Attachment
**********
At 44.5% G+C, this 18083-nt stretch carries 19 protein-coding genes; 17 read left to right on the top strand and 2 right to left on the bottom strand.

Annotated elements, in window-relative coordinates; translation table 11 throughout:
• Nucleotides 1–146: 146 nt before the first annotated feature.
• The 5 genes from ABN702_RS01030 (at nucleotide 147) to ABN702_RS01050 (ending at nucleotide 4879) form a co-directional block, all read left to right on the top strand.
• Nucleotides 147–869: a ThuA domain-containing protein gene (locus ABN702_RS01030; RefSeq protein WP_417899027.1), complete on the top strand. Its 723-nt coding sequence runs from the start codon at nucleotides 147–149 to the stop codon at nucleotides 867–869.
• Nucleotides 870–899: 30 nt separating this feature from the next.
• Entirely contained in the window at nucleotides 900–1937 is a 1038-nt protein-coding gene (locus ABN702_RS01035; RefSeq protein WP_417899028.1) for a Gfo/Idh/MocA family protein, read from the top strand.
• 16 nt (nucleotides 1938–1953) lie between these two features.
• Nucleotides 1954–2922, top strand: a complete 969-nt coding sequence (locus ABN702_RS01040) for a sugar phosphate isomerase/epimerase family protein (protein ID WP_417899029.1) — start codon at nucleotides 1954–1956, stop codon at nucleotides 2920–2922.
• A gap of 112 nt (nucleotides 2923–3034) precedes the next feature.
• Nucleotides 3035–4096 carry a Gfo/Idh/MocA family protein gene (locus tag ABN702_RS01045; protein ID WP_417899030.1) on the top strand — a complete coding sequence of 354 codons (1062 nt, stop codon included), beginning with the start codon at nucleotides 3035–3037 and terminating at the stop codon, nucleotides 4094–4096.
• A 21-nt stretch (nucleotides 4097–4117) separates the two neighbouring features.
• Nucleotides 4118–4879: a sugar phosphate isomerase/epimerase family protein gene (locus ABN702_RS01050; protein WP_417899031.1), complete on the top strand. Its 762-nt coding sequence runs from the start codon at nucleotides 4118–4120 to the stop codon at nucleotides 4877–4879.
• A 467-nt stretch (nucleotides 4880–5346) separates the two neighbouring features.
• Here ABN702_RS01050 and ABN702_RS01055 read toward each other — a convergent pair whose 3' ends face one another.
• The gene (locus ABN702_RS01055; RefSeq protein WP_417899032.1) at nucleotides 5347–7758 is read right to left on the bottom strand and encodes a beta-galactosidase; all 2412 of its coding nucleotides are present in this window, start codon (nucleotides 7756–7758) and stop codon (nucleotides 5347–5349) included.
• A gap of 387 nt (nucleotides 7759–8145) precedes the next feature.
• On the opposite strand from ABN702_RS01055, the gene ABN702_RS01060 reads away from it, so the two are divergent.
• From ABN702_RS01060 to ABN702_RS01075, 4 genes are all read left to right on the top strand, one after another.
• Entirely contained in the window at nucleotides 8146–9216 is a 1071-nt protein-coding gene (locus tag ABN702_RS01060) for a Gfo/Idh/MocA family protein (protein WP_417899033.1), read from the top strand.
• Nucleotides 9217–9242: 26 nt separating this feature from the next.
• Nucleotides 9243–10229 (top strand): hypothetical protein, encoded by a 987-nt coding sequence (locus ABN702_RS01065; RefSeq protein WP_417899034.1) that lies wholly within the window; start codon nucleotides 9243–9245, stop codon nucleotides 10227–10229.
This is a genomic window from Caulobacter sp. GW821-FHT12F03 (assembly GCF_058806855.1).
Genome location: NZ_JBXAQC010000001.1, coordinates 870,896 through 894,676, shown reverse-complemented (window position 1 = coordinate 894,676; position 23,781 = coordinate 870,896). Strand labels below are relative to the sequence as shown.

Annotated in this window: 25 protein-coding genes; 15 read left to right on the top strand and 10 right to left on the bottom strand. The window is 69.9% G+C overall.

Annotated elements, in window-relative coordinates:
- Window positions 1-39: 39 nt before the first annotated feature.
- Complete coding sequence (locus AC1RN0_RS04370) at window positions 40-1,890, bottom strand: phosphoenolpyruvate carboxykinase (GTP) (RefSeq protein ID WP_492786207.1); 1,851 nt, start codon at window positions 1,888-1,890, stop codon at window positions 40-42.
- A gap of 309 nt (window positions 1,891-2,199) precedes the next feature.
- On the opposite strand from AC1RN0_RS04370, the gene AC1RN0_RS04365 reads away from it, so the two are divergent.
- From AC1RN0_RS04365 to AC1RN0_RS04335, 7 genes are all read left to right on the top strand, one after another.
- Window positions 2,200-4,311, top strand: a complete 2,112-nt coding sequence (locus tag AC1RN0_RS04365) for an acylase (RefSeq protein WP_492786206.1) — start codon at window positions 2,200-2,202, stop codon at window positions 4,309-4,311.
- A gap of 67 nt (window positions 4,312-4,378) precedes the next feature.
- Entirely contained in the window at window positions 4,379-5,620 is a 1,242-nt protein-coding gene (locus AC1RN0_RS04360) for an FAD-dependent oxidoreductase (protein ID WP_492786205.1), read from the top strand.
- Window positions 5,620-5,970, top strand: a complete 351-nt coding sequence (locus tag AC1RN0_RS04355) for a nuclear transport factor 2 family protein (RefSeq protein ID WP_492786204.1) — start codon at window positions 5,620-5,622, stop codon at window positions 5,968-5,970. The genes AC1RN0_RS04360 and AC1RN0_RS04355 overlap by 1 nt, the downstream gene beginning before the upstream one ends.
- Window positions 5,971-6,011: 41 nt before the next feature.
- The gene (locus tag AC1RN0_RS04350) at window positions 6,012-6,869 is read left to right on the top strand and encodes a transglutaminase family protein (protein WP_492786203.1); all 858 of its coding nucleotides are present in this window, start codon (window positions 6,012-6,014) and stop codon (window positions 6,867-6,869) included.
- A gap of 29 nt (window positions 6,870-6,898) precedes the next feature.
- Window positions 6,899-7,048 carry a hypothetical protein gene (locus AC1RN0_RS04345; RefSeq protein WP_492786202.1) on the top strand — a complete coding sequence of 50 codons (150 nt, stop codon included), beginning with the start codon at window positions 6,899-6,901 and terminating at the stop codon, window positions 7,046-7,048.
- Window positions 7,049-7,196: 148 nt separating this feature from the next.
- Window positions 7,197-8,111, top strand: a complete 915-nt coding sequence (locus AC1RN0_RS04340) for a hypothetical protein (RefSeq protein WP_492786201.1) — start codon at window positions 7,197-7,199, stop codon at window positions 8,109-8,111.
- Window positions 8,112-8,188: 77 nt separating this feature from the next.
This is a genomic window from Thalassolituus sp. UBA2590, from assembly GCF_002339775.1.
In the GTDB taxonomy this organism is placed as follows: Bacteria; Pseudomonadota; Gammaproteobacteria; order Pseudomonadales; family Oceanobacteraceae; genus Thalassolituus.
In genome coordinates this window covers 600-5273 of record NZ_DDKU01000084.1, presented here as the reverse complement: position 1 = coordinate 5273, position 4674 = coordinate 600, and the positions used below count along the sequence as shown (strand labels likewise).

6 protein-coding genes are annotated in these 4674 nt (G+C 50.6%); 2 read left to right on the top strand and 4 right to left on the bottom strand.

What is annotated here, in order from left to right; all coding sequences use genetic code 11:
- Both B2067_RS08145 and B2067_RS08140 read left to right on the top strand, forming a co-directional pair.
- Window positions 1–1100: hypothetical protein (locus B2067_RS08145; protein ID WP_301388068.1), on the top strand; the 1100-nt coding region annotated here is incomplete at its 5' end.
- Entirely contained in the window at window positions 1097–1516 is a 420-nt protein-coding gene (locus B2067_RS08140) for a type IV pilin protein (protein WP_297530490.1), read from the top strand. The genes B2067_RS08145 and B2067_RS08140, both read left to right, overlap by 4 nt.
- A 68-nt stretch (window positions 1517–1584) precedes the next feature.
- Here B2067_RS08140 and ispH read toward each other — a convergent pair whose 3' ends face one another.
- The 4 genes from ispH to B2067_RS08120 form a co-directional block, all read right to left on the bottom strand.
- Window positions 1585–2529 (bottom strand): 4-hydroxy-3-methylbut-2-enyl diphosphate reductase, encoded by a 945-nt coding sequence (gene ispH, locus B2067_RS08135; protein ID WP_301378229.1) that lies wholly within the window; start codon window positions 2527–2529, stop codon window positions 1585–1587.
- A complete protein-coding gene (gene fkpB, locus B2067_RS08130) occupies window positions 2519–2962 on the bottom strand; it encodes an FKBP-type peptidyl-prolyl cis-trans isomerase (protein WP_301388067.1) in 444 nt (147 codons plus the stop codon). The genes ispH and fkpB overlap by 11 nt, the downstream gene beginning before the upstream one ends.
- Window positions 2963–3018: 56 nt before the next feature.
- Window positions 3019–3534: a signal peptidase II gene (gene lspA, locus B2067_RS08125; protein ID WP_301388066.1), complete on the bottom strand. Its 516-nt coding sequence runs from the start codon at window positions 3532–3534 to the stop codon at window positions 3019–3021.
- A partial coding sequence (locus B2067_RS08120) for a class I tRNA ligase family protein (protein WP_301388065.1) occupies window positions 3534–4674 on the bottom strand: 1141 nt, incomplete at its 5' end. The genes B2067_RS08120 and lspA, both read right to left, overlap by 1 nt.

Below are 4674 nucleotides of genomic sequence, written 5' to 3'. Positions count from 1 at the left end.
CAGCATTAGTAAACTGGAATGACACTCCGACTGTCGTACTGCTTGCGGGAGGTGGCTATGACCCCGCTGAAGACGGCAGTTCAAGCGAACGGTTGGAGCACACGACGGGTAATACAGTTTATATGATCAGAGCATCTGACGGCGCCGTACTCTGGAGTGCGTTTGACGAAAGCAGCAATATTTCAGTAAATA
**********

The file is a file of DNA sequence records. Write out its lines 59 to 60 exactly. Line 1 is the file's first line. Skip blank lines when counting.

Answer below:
Below are 4674 nucleotides of genomic sequence, written 5' to 3'. Positions count from 1 at the left end.
CAGCATTAGTAAACTGGAATGACACTCCGACTGTCGTACTGCTTGCGGGAGGTGGCTATGACCCCGCTGAAGACGGCAGTTCAAGCGAACGGTTGGAGCACACGACGGGTAATACAGTTTATATGATCAGAGCATCTGACGGCGCCGTACTCTGGAGTGCGTTTGACGAAAGCAGCAATATTTCAGTAAATA